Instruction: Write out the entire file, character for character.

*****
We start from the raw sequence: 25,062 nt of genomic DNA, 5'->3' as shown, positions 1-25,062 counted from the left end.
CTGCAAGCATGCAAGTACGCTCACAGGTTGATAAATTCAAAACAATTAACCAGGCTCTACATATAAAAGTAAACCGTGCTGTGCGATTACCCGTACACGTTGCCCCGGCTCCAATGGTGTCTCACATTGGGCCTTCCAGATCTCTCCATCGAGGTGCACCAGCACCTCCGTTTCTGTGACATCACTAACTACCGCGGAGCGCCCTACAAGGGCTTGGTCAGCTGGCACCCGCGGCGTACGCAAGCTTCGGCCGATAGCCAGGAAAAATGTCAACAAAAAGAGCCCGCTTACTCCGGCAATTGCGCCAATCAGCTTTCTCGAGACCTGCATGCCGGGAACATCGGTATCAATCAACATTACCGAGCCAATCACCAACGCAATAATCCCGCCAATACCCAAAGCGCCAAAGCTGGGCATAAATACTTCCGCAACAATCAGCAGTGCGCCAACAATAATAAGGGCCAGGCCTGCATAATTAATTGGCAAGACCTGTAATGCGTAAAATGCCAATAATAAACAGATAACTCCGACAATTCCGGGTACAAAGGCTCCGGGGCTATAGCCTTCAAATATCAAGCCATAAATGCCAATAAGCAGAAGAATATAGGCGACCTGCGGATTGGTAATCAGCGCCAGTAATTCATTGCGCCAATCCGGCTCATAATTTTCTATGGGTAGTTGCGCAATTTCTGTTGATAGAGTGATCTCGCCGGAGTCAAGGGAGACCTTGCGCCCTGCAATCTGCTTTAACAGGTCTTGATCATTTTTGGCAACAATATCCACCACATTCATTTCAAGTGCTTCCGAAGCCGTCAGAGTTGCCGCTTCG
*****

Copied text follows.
We start from the raw sequence: 25,062 nt of genomic DNA, 5'->3' as shown, positions 1-25,062 counted from the left end.
CTGCAAGCATGCAAGTACGCTCACAGGTTGATAAATTCAAAACAATTAACCAGGCTCTACATATAAAAGTAAACCGTGCTGTGCGATTACCCGTACACGTTGCCCCGGCTCCAATGGTGTCTCACATTGGGCCTTCCAGATCTCTCCATCGAGGTGCACCAGCACCTCCGTTTCTGTGACATCACTAACTACCGCGGAGCGCCCTACAAGGGCTTGGTCAGCTGGCACCCGCGGCGTACGCAAGCTTCGGCCGATAGCCAGGAAAAATGTCAACAAAAAGAGCCCGCTTACTCCGGCAATTGCGCCAATCAGCTTTCTCGAGACCTGCATGCCGGGAACATCGGTATCAATCAACATTACCGAGCCAATCACCAACGCAATAATCCCGCCAATACCCAAAGCGCCAAAGCTGGGCATAAATACTTCCGCAACAATCAGCAGTGCGCCAACAATAATAAGGGCCAGGCCTGCATAATTAATTGGCAAGACCTGTAATGCGTAAAATGCCAATAATAAACAGATAACTCCGACAATTCCGGGTACAAAGGCTCCGGGGCTATAGCCTTCAAATATCAAGCCATAAATGCCAATAAGCAGAAGAATATAGGCGACCTGCGGATTGGTAATCAGCGCCAGTAATTCATTGCGCCAATCCGGCTCATAATTTTCTATGGGTAGTTGCGCAATTTCTGTTGATAGAGTGATCTCGCCGGAGTCAAGGGAGACCTTGCGCCCTGCAATCTGCTTTAACAGGTCTTGATCATTTTTGGCAACAATATCCACCACATTCATTTCAAGTGCTTCCGAAGCCGTCAGAGTTGCCGCTTCG